Show and tell: Rose edition.

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Thursday morning found me up on Nose Hill again, where I discovered a large pocket of white wild roses.  Our two wild rose species, Rosa acicularis and Rosa woodsii, usually flower in various shades of pink, and I was delighted to come across white ones that were not simply pink blooms washed out by age or sunlight or drought.   Very pretty!

Other than a miniature rose with gorgeous pink blooms that my former landlady “lent” me about a decade ago, I don’t grow any roses at our apartment complex.  Fortunately, the mini hangs on from year to year with my minimal care – although it was touch and go this spring.  For awhile there, I actually feared it had finally been done in by the weather, but it surprised me with its perseverance.  Good thing, too, because my former landlady still lives in my building and she regularly checks on the plant (which was a gift from her granddaughter).   It’s just starting to put on flower buds now, much later than usual…but I’m just so relieved it’s still alive.  Here’s a photo from 2006, when it was fairly new to the garden. (I’m surprised to find that I don’t have any recent pics of it – I will rectify that once it blooms.  Of course, it’s not a whole lot larger now than it was back then!).

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Okay, it’s your turn to brag about your roses…let’s hear about the ones that are performing best in your garden this year, the ones that you love most, the ones you’re dreaming about!  Please feel free to put up a link to your blog in the comments if you want others to check out any posts you’ve made about your roses – I know I’d certainly be delighted to see them!  

Wild rose extravaganza.

The sight and fragrance of hundreds of wild roses were a true delight during hikes along Calgary’s Douglas Fir Trail this weekend.  Nothing beats their heavenly scent, nor the joy of watching bees gathering pollen from the open flowers.  There’s just something so simply elegant about these tough beauties, some sort of expressive vitality that the hybridized roses don’t have (but don’t get me wrong, I’m crazy for the hybrids, too).

Alberta’s provincial flower (chosen in 1930) is the prickly (syn. wild or Arctic) rose, Rosa acicularis.  It’s a thorny, rambling shrub that can grow up to 2 metres tall and wide, producing single, five-petalled deep pink flowers between May and August.   In the autumn, plants produce bright red hips, chockful of vitamin C and highly suitable for delicious preserves and tea.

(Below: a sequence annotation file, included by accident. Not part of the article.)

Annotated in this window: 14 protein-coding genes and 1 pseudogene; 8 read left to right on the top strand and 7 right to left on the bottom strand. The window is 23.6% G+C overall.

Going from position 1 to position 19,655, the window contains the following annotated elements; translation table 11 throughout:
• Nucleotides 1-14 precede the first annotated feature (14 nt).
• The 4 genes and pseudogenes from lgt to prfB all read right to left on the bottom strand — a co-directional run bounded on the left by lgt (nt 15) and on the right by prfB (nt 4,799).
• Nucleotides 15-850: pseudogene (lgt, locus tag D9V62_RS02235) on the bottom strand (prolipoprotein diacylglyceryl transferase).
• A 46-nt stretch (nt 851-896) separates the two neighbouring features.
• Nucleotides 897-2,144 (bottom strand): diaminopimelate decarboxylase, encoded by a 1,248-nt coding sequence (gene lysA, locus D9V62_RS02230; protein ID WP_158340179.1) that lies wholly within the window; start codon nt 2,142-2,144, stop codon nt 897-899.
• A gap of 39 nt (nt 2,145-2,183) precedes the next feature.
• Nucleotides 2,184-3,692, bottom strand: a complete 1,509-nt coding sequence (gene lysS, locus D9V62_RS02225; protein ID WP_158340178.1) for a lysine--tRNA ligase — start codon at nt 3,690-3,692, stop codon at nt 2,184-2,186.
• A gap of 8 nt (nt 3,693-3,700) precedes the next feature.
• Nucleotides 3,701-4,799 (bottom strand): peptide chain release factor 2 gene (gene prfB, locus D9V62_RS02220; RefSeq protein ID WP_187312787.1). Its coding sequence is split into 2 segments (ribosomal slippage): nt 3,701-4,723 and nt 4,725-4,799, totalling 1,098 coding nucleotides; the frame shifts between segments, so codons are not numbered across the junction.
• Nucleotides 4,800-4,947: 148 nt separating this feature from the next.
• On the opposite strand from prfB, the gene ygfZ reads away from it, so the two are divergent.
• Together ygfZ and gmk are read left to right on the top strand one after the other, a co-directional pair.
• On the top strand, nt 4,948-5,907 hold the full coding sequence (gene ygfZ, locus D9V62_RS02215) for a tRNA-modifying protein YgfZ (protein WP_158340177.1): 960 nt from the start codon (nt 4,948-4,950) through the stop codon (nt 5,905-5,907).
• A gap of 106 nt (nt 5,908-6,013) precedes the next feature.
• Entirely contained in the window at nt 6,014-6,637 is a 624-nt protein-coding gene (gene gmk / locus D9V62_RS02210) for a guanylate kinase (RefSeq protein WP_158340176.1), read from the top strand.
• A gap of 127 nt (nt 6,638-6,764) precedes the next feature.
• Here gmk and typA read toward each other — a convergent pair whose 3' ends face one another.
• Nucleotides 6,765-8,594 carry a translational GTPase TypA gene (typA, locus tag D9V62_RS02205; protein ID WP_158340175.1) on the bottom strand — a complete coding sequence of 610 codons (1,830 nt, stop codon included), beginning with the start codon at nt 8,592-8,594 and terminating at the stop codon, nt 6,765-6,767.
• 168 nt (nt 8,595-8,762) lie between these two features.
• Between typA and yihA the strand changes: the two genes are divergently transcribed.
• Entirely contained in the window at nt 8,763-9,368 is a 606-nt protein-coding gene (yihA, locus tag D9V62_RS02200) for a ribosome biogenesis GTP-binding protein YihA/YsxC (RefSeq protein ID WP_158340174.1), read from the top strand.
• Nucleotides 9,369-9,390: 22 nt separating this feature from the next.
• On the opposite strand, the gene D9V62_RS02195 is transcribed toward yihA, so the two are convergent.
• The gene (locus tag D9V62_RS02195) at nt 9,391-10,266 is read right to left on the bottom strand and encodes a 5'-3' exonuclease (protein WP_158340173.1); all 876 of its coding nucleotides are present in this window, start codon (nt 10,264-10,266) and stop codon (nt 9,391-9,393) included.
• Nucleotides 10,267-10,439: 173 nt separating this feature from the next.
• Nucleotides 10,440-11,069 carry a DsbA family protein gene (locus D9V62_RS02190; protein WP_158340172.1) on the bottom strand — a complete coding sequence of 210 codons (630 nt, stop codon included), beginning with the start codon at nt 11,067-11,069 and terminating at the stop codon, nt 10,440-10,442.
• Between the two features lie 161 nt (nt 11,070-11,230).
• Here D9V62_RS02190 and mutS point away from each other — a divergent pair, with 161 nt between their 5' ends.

Rosa woodsii, or the common (syn. mountain or woods) rose, is also found in Alberta, in the same habitat as the prickly rose.  At a glance, it’s difficult to tell the two apart, and indeed, they will often hybridize.  Rosa woodsii is usually a denser, bushier specimen, and it usually grows up to 1.5 metres tall, with a similar spread.  Often, you’ll find Rosa woodsii available for sale in garden centres (certain places will also sell Rosa acicularis) – please purchase them if you want them in your garden, don’t take cuttings from the wild!  Be aware that wild roses don’t have any proper manners – they’re unruly, and spread quite aggressively via underground rhizomes.  (There’s a reason most gardeners grow the well-behaved hybridized rose breeds).   Massive amounts of time and labour are required to prune wild roses and keep them under control in a formalized setting.  Given sufficient space in a naturalized or woodland garden, however, wild roses can be a beautiful addition.  They’re also often used to control erosion on dry slopes, as they’re not picky about soil type or fertility and are extremely drought tolerant.   As well, they grow quickly and can live up to twenty years.

Stop and smell the (wild) roses!

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www.albertarose.com

www.eaglelakenurseries.com

www.bowpointnursery.com